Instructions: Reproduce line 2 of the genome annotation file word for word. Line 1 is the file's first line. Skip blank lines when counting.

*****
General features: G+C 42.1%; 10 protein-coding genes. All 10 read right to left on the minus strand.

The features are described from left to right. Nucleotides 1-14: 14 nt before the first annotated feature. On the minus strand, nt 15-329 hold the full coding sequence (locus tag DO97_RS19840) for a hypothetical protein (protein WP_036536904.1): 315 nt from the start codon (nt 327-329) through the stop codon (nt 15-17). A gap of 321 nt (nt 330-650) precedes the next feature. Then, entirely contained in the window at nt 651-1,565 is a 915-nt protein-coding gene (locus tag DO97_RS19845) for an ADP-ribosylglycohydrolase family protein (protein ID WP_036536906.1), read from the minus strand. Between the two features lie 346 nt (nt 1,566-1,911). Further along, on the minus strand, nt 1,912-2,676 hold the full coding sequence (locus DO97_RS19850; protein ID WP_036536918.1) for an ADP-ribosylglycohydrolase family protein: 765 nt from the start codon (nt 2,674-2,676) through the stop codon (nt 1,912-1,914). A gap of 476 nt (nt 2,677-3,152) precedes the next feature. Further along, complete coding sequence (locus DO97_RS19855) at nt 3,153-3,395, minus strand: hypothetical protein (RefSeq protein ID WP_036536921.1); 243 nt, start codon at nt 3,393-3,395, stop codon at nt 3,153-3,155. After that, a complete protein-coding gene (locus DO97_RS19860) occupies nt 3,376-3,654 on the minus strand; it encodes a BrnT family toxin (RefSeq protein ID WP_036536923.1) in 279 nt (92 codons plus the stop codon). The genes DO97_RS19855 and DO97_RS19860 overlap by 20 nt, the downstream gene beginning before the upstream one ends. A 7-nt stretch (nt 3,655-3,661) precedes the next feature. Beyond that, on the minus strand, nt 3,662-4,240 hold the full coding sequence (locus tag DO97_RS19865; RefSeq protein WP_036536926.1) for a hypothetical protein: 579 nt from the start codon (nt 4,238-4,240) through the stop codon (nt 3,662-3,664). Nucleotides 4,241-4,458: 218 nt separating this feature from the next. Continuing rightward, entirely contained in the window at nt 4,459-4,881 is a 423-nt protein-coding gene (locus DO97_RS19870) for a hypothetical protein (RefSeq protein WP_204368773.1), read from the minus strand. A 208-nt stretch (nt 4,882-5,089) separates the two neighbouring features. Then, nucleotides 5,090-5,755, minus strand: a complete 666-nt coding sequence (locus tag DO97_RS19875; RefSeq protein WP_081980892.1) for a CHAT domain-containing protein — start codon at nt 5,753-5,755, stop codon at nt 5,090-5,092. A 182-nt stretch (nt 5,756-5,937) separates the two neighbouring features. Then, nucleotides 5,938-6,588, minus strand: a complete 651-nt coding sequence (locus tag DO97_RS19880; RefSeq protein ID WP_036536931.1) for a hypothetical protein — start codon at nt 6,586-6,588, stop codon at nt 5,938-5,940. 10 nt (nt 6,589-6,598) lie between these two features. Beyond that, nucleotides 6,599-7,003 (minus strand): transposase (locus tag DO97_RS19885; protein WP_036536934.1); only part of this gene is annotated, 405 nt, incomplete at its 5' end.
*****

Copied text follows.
The features are described from left to right. Nucleotides 1-14: 14 nt before the first annotated feature. On the minus strand, nt 15-329 hold the full coding sequence (locus tag DO97_RS19840) for a hypothetical protein (protein WP_036536904.1): 315 nt from the start codon (nt 327-329) through the stop codon (nt 15-17). A gap of 321 nt (nt 330-650) precedes the next feature. Then, entirely contained in the window at nt 651-1,565 is a 915-nt protein-coding gene (locus tag DO97_RS19845) for an ADP-ribosylglycohydrolase family protein (protein ID WP_036536906.1), read from the minus strand. Between the two features lie 346 nt (nt 1,566-1,911). Further along, on the minus strand, nt 1,912-2,676 hold the full coding sequence (locus DO97_RS19850; protein ID WP_036536918.1) for an ADP-ribosylglycohydrolase family protein: 765 nt from the start codon (nt 2,674-2,676) through the stop codon (nt 1,912-1,914). A gap of 476 nt (nt 2,677-3,152) precedes the next feature. Further along, complete coding sequence (locus DO97_RS19855) at nt 3,153-3,395, minus strand: hypothetical protein (RefSeq protein ID WP_036536921.1); 243 nt, start codon at nt 3,393-3,395, stop codon at nt 3,153-3,155. After that, a complete protein-coding gene (locus DO97_RS19860) occupies nt 3,376-3,654 on the minus strand; it encodes a BrnT family toxin (RefSeq protein ID WP_036536923.1) in 279 nt (92 codons plus the stop codon). The genes DO97_RS19855 and DO97_RS19860 overlap by 20 nt, the downstream gene beginning before the upstream one ends. A 7-nt stretch (nt 3,655-3,661) precedes the next feature. Beyond that, on the minus strand, nt 3,662-4,240 hold the full coding sequence (locus tag DO97_RS19865; RefSeq protein WP_036536926.1) for a hypothetical protein: 579 nt from the start codon (nt 4,238-4,240) through the stop codon (nt 3,662-3,664). Nucleotides 4,241-4,458: 218 nt separating this feature from the next. Continuing rightward, entirely contained in the window at nt 4,459-4,881 is a 423-nt protein-coding gene (locus DO97_RS19870) for a hypothetical protein (RefSeq protein WP_204368773.1), read from the minus strand. A 208-nt stretch (nt 4,882-5,089) separates the two neighbouring features. Then, nucleotides 5,090-5,755, minus strand: a complete 666-nt coding sequence (locus tag DO97_RS19875; RefSeq protein WP_081980892.1) for a CHAT domain-containing protein — start codon at nt 5,753-5,755, stop codon at nt 5,090-5,092. A 182-nt stretch (nt 5,756-5,937) separates the two neighbouring features. Then, nucleotides 5,938-6,588, minus strand: a complete 651-nt coding sequence (locus tag DO97_RS19880; RefSeq protein ID WP_036536931.1) for a hypothetical protein — start codon at nt 6,586-6,588, stop codon at nt 5,938-5,940. 10 nt (nt 6,589-6,598) lie between these two features. Beyond that, nucleotides 6,599-7,003 (minus strand): transposase (locus tag DO97_RS19885; protein WP_036536934.1); only part of this gene is annotated, 405 nt, incomplete at its 5' end.